Moncton selected Prince Edward Island midget AAA defenceman Tanner McCabe and Nova Scotia midget AAA forward Josh Pugsley in the third round. Both will try to crack the Wildcats as 16-year-olds next season.

“McCabe is a big, physical defenceman who moves the puck well,” said Nevin. “He’s mainly a stay-at-home defenceman. He sees the ice very well. He will develop into a solid top three defenceman in this league.”

Pugsley was the top rookie scorer in the Nova Scotia Midget AAA Hockey League this season with 62 points, including 22 goals, in 33 games. He’s 5-foot-8 and 142 pounds, but the Wildcats scouting staff say he plays bigger than his size.

“He’s a player that I’ve known for a long time and I’ve seen him play a lot of games,” said Moncton head coach and director of hockey operations Danny Flynn. “He’s got skill, very good hockey sense and he’s got spit to his game.

“He reminds me in many ways to (former Wildcats left winger) Brad Marchand. He needs to fill out physically, but he’s got a chance to be a good offensive player in this league.”

Moncton claimed two forwards in the fourth round — Stephen Johnson of Moncton midget AAA and Liam Hynes of Toronto midget AAA. Johnson will be a 17-year-old next season and Hynes, a Newfoundlander, will be age 16.

“Liam Hynes is a clone of (Saint John Sea Dogs star forward) Zack Phillips at the same age,” said Nevin. “He’s that type of player — a goal scorer, set-up guy, great vision and great hands.

“He’s a little bit slow afoot. Not quick, but smart. The stride that he may lose he makes up for it with his hockey sense.”

Moncton took Nova Scotia midget AAA defenceman Alexander Mann and Quebec midget espoirs forward Zachary Beaudoin in the fifth round. Both will be 16-year-olds next season.

“Alexander Mann is similar to the way (Wildcats defenceman) James Melindy was at the same age,” said Nevin. “He’s a character guy with leadership abilities. He has good vision and good hockey sense.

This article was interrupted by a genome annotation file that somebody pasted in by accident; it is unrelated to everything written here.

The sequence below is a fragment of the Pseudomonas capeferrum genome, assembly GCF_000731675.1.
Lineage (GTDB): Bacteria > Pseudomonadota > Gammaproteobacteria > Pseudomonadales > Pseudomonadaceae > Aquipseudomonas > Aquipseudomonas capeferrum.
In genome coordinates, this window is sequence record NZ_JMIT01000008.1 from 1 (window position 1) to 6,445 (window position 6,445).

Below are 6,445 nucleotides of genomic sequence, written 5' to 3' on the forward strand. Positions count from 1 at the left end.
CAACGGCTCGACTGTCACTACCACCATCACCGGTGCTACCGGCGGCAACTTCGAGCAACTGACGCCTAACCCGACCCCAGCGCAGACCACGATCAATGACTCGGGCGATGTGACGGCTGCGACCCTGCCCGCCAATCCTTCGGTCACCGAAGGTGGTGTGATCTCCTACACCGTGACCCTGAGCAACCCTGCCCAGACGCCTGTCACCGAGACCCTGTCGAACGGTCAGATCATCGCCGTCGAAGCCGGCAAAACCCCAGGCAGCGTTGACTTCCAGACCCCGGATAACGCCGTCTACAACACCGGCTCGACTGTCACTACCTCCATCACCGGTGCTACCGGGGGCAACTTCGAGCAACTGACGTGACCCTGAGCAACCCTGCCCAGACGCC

“Zachary Beaudoin is a centre who has great ability to finish around the net. He’s a skilled guy who needs to fill out physically.”

Moncton landed Quebec midget espoirs defenceman Julien Proulx, 6-foot-4 and 200 pounds, and American forward Conor Garland in the sixth round. Proulx is described as a big, physical defenceman with good hockey sense and offensive potential.

Moncton chose Saint John midget AAA forwards Matt Gray and Mark Simpson in the eighth and ninth rounds.

QMJHL Central Scouting ranked Simpson as the top New Brunswicker in the draft. It listed him as the 57th best prospect available, something that would’ve made him a fourth-round pick.

Moncton claimed American defenceman Anthony Florentino and Quebec midget AAA forward Lewis Zerter in the 10th round. Both are planning to go the U.S. college hockey route.

The Wildcats completed the draft by taking Saskatchewan midget AAA forward Thomas Stavert in the 11th round and defenceman Jean-Philippe Provencher in the 13th round. Provencher is 6-foot-6 and 237 pounds.

“Stavert is a very good player who’s similar to (former Wildcats left winger) Marek Hrivik in terms of style,” said Nevin. “He had a very good second half of the season and shows lots of promise.”